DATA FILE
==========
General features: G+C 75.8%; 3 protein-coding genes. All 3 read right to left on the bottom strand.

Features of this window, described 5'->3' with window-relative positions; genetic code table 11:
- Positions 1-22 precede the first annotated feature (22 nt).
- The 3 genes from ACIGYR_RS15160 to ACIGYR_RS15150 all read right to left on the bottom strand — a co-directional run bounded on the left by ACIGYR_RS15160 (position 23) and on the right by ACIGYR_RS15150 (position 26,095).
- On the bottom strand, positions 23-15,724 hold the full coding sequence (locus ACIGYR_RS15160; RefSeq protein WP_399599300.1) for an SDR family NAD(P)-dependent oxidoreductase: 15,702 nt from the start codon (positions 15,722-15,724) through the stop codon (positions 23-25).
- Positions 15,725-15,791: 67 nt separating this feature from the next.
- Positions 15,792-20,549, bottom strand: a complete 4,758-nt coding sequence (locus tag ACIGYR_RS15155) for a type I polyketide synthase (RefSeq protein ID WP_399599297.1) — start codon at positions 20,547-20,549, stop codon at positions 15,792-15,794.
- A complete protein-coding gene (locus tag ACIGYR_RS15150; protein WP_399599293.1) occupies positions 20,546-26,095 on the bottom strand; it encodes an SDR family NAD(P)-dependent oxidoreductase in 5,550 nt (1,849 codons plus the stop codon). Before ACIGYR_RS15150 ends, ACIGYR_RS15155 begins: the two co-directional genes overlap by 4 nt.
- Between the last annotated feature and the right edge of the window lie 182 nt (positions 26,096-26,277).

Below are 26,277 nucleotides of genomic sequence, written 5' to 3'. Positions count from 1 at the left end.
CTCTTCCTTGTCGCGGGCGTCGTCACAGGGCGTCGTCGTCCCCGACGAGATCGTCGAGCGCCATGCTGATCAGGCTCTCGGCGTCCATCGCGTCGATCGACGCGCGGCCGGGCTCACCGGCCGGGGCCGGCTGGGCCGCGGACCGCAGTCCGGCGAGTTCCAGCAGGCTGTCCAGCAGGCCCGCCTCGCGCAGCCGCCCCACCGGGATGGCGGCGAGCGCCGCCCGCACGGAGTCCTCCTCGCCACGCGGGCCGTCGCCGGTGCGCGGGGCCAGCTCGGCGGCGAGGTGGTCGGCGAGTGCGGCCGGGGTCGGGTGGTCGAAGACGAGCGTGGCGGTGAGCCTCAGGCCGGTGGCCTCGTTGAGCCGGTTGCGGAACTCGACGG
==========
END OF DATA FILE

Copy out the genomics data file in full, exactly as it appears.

General features: G+C 75.8%; 3 protein-coding genes. All 3 read right to left on the bottom strand.

Features of this window, described 5'->3' with window-relative positions; genetic code table 11:
- Positions 1-22 precede the first annotated feature (22 nt).
- The 3 genes from ACIGYR_RS15160 to ACIGYR_RS15150 all read right to left on the bottom strand — a co-directional run bounded on the left by ACIGYR_RS15160 (position 23) and on the right by ACIGYR_RS15150 (position 26,095).
- On the bottom strand, positions 23-15,724 hold the full coding sequence (locus ACIGYR_RS15160; RefSeq protein WP_399599300.1) for an SDR family NAD(P)-dependent oxidoreductase: 15,702 nt from the start codon (positions 15,722-15,724) through the stop codon (positions 23-25).
- Positions 15,725-15,791: 67 nt separating this feature from the next.
- Positions 15,792-20,549, bottom strand: a complete 4,758-nt coding sequence (locus tag ACIGYR_RS15155) for a type I polyketide synthase (RefSeq protein ID WP_399599297.1) — start codon at positions 20,547-20,549, stop codon at positions 15,792-15,794.
- A complete protein-coding gene (locus tag ACIGYR_RS15150; protein WP_399599293.1) occupies positions 20,546-26,095 on the bottom strand; it encodes an SDR family NAD(P)-dependent oxidoreductase in 5,550 nt (1,849 codons plus the stop codon). Before ACIGYR_RS15150 ends, ACIGYR_RS15155 begins: the two co-directional genes overlap by 4 nt.
- Between the last annotated feature and the right edge of the window lie 182 nt (positions 26,096-26,277).

Below are 26,277 nucleotides of genomic sequence, written 5' to 3'. Positions count from 1 at the left end.
CTCTTCCTTGTCGCGGGCGTCGTCACAGGGCGTCGTCGTCCCCGACGAGATCGTCGAGCGCCATGCTGATCAGGCTCTCGGCGTCCATCGCGTCGATCGACGCGCGGCCGGGCTCACCGGCCGGGGCCGGCTGGGCCGCGGACCGCAGTCCGGCGAGTTCCAGCAGGCTGTCCAGCAGGCCCGCCTCGCGCAGCCGCCCCACCGGGATGGCGGCGAGCGCCGCCCGCACGGAGTCCTCCTCGCCACGCGGGCCGTCGCCGGTGCGCGGGGCCAGCTCGGCGGCGAGGTGGTCGGCGAGTGCGGCCGGGGTCGGGTGGTCGAAGACGAGCGTGGCGGTGAGCCTCAGGCCGGTGGCCTCGTTGAGCCGGTTGCGGAACTCGACGG